Jean-Guillaume-César-Alexandre-Hippolyte, baron de Colins

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Jean-Guillaume-César-Alexandre-Hippolyte, baron de Colins (1783-1859) was a Belgian socialist writer, the primary theorist of "rational socialism." His school engaged in debates with Pierre-Joseph Proudhon on a variety of topics, including intellectual property rights.

from The New Encyclopedia of Social Reform

[Source: The New Encyclopedia of Social Reform (1908), 252-253.]

COLINS, JEAN GUILLAUME CESAR ALEXANDRE HIPPOLYTE, BARON DE: French soldier and sociologist; born at Brussels, 1783. He entered the French army at an early age, and won many honors. In 1833 he settled down to a quiet life, and pursued at Paris his scientific and social studies. In 1835 he issued his first work, entitled "Le Pact Social." In it he advocated collectivism, and declared that "immovable property belongs to all." Numerous other works on social questions followed, and he continued to write until his death in 1859.

Colins and his disciples called their system Rational Socialism. They believed in spiritualism and atheism, denying the existence of a God, while at the same time affirming the immortality of the human soul. Morality, they say, is sufficiently based upon personal immortality. All men are equal, free, moral, and therefore responsible beings. M. de Laveleye, in his "Socialism of To-day," gives the following concise account of their economic doctrines:

Originally there existed only man and the earth on which he lived: on the one hand, labor; and on the other, the soil or raw material, without which all labor would be impossible. But from the joint action of these two elements of production there soon came into being wealth of a peculiar kind, in which labor was, as it were, accumulated, which was movable and separate from the soil. This was capital. Labor is free when the raw material, the soil, belongs to it; otherwise it is enslaved. Man therefore can, in fact, only exercise his energy with the permission of the owners of the raw material; and he who requires the authority of another before he can act is clearly not free. In order, then, that all the members of the community should become permanent proprietors of the national soil, the soil must be collectively appropriated.

The collective appropriation of the soil implies, in the first place, that it should be at the disposal of all who wish to utilize it; and secondly, that the rent, paid by the tenants to the community, should be expended for the common benefit of all.

The above relates to the production of wealth. Let us now consider the way in which rational socialism regulates its distribution. When labor is free — as is necessarily the case when the land is accessible to all — every one can live without being obliged to accept wages from anybody. In that case, a man would work for others only if they offered him, as wages, more than [253] he could gain by working for himself. This situation is exprest in economic terms by saying that then wages would tend to a maximum, and when it exists, the distribution of wealth is so affected that the larger share of the product goes to labor and the smaller to capital. But when labor is enslaved, the laborers are forced, under pain of starvation, to compete with one another in offering their labor to those who possess land and capital; and then their wages fall to what is strictly necessary for existence and reproduction; while if the holders of wealth do not need labor, the unemployed laborers must disappear. Wages, then, tend to a minimum, and the distribution of wealth takes place in such a way that the greater part goes to the landowners and capitalists, and the smaller to the laborers. When labor is free, every man's wealth increases in proportion to the toil he has expended; but when labor is enslaved, his wealth grows in proportion to the capital he has accumulated.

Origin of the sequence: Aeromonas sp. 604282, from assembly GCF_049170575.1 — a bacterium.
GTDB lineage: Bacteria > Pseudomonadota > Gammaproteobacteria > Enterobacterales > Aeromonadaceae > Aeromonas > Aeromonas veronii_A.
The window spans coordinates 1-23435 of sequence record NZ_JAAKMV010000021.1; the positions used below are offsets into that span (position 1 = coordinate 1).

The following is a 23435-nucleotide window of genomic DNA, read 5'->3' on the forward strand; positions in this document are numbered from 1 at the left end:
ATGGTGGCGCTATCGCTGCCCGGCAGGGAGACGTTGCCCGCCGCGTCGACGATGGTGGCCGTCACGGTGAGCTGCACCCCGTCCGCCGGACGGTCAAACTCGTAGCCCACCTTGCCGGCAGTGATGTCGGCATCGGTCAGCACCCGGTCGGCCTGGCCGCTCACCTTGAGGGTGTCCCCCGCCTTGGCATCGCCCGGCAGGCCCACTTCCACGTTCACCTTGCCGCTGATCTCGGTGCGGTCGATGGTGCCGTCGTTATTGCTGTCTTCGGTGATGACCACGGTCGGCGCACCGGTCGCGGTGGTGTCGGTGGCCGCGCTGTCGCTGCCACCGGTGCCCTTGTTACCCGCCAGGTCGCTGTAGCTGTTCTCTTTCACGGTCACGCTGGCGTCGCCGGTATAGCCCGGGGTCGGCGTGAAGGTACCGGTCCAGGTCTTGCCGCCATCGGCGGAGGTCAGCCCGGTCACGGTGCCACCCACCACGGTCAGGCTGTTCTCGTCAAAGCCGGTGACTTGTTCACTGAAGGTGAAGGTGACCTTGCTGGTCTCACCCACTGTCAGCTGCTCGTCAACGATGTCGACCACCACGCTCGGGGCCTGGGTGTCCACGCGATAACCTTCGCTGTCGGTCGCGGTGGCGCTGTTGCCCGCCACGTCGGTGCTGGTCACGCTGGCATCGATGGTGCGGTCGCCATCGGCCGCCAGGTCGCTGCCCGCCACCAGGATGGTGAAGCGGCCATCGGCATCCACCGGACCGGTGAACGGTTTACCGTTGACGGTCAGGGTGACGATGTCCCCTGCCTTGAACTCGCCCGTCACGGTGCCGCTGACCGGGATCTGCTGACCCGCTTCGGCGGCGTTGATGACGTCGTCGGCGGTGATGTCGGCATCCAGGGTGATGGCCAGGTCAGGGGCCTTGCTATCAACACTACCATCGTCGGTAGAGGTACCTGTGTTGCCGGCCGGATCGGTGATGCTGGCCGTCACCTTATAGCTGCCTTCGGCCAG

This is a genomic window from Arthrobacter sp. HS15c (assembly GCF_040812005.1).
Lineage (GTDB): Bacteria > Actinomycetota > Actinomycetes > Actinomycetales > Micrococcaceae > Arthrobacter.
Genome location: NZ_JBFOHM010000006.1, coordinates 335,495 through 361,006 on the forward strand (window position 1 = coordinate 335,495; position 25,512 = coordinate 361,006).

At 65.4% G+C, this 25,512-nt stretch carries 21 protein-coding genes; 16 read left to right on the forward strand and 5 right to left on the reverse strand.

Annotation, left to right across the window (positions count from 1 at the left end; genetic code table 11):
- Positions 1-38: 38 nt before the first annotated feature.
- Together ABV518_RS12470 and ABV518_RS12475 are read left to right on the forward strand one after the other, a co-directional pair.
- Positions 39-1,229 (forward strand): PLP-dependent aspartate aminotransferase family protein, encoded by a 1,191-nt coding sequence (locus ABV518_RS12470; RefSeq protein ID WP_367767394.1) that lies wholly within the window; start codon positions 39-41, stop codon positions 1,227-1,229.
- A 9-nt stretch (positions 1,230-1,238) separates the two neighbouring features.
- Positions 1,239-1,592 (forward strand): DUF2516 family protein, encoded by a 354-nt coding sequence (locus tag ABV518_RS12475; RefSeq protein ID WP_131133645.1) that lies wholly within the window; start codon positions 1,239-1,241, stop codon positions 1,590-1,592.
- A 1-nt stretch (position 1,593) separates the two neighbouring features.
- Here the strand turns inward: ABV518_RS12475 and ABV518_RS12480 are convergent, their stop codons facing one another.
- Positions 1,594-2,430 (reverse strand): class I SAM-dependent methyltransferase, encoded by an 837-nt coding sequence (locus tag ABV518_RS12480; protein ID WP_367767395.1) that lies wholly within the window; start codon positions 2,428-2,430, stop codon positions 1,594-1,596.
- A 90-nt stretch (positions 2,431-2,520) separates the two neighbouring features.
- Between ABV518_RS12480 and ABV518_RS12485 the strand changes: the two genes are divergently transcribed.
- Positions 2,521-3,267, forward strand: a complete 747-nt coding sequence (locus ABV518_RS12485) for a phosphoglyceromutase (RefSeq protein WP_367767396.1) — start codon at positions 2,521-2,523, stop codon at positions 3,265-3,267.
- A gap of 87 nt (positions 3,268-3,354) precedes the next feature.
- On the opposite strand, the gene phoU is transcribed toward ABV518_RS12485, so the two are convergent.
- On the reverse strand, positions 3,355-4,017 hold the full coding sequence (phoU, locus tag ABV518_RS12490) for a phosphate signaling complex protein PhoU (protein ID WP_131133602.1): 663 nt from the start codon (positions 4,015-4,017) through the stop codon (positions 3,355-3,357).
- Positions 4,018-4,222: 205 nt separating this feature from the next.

From these two opposite modes of distribution flow, according to Colins, the two following consequences, each of which has reference to one or other of the two systems of holding land above described : When land is owned by individuals, the wealth of one class of the community and the poverty of the other increase in parallel lines, and in proportion to the growth of intellectual power; but when land is collectively appropriated, the wealth of all increases in proportion to the activity of each, and to the advance of civilization.

Colins has developed also some original views on the history of communities, which have been reproduced by M. L. de Potter in his "Dictionnaire Rationnel."


Misc. Colinsian publications

  • Philosophie de 'lavenir / Revue internationale du socialisme rationnel v. 3 [1]